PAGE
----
Trains Mag seems to be covering more industry news then ever before were it was mostly a railfan magazine. They seem to know that railfans are also older and have investment portfolios. I see Railway Age the most around the railroad shops and yards....But I must admit that Progressive Railroading is hard to find but when I do see it its in a MOW or enginnering office.
Some news is repeated; some news is covered differently; some information appears in one but not the others. I like to read all three.
Also, nothing wrong with railroad people also being railfans. It only occasionally interferes with work.
Yes all do a good job....But finding Prgressive Railroading can be hard. Used to be Case Western and all the major enginnering colleges had it and I could find a copy at the shop.....Its great to have a paper copy rather then electronic versions of the news...No batterys
He, she, or it is a spammer. They are selling stuff to cheat on tests, I think.
Actually, I find Trains to be a more honest source of news and analysis. Railway Age and Progressive Railroading a basically PR avenues for railroads and suppliers. Ther is no critical thinking or ever any criticism of teh industry, just fawning praise. But that is the function fo most trade publications, so it isn't surprising.
Convince your local library, community college & university to carry RAIL magazines & journals---
Set up a train layout at your local science centre or museum.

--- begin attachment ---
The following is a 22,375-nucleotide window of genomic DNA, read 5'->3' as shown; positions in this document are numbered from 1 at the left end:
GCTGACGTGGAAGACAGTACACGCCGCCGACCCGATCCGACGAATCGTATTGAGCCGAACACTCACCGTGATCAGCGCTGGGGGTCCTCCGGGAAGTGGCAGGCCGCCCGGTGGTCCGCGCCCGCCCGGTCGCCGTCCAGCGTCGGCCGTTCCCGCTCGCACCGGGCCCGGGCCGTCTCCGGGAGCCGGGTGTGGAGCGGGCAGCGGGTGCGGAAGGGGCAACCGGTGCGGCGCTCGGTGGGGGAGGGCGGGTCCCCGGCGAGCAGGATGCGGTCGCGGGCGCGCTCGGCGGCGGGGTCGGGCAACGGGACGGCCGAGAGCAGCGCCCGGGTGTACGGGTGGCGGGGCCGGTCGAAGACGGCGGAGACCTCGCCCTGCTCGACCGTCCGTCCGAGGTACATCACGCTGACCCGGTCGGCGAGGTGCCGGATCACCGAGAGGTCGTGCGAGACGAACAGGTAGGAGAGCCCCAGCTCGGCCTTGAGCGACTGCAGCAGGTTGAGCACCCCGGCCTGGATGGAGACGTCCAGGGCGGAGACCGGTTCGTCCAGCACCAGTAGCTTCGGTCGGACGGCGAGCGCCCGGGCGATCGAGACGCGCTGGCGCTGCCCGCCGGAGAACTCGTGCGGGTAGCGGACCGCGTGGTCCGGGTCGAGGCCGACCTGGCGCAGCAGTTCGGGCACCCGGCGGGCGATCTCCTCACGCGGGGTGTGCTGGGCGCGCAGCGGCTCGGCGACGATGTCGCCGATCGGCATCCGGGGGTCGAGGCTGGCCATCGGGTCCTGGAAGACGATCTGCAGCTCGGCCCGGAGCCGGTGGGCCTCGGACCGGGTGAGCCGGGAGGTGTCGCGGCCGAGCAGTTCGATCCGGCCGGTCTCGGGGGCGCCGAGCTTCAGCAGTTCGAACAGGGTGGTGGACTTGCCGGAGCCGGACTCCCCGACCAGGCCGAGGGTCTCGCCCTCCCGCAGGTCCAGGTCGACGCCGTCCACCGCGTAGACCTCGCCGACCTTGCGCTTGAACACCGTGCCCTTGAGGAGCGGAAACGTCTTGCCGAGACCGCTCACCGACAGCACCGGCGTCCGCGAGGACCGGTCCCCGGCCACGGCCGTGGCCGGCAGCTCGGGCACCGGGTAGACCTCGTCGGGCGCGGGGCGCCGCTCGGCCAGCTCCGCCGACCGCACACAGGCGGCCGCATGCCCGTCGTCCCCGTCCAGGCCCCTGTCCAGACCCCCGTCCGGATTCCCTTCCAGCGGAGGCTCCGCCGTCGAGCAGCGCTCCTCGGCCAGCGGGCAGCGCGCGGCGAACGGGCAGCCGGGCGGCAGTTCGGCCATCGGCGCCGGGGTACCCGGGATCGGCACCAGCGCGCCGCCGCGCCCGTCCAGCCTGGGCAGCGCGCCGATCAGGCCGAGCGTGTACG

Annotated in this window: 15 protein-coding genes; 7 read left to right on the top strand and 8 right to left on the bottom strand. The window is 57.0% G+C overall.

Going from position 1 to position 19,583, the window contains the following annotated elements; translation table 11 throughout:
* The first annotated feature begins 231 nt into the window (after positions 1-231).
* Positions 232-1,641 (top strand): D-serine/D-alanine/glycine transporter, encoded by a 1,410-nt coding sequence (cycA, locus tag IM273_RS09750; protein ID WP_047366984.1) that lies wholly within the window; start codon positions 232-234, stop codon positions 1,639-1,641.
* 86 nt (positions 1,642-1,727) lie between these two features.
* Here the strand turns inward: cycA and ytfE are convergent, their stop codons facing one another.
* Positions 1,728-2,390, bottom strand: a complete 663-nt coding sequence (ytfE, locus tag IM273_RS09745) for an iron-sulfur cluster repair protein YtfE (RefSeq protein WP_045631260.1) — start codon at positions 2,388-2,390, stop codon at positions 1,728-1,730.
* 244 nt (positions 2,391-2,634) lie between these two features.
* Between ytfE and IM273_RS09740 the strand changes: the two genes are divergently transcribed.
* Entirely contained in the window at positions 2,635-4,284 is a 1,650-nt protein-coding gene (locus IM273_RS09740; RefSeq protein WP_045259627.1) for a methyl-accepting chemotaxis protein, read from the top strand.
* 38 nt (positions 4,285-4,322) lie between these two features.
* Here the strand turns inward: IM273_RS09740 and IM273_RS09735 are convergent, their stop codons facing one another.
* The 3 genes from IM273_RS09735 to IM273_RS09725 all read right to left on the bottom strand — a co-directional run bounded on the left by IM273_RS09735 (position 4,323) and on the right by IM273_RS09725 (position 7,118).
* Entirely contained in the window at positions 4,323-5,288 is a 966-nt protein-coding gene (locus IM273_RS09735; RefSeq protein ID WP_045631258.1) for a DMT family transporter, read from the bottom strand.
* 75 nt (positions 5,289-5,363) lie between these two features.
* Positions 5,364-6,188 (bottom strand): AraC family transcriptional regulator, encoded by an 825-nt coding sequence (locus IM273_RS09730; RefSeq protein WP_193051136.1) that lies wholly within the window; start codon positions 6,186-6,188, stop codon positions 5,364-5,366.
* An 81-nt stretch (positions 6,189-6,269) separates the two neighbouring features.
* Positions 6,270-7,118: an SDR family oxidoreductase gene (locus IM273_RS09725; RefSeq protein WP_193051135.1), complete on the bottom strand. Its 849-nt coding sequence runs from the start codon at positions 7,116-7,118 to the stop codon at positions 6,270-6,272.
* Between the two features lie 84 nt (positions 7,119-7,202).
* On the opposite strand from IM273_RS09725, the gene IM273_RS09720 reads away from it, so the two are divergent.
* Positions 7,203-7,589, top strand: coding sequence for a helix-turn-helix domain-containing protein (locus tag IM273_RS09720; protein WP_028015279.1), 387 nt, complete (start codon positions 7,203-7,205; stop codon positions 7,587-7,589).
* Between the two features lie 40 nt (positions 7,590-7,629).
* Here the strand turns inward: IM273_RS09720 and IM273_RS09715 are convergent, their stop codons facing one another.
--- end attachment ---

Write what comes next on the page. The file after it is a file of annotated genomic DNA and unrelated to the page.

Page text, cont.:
Get young people, students and laid off auto engineers exposed to RAILWAY TECHNOLOGY.
There is one sure-fire way to ensure that the local library, community college, or university carries rail publications. PAY ENOUGH TAXES THAT THEY CAN AFFORD TO SUBSCRIBE.
An alternative is to talk to the head librarian and offer to pay for a subscription, as I have done.
And a good alternative it is.
Don't the renewal forms we receive have a space to recommend "colleagues" for free subscriptions? What would happen if we recommended our local or educatiuonal library?
Don't the renewal forms we receive have a space to recommend "colleagues" for free subscriptions? What would happen if we recommended our local or educational library?
No one has appointed me either the defender or the critic for PR or RA, but I may have some light to shed on this discussion. First, the trade publications rely for advertising support on companies that supply the industry. If they publish stories that are too critical of the railroads, suppliers fear they will "get in trouble" with those railroads - customers. So, there always is a degree of dynamic tension between the publisher and editor over just how edgy the editorial product can be. After all, it doesn't matter how good your journalism is if you don't remain in business. That said, the editors of PR and RA, for the most part, do a decent job of covering the railroad industry. Sometimes they may be more subtle than some readers might like, but on the whole, they produce honest publications. Perhaps if their business model had them relying on subscription revenue for their income instead of supplier advertising, they would be a bit edgier in their coverage. But we subsribers do not pay the freight, so to speak, and what we get is the best that can be expected.
Trains sure must have changed in the last year or so. I found it to be little more than a collection of photographs of locomotives and trains, and so I let my subsciption lapse.
We also monitor the AASHTO (American Association of State Highway & Transportation Officers) and AAR Smart Briefs web sites. The AASHTO contains daily doses of the Federal Register's STB decisions.
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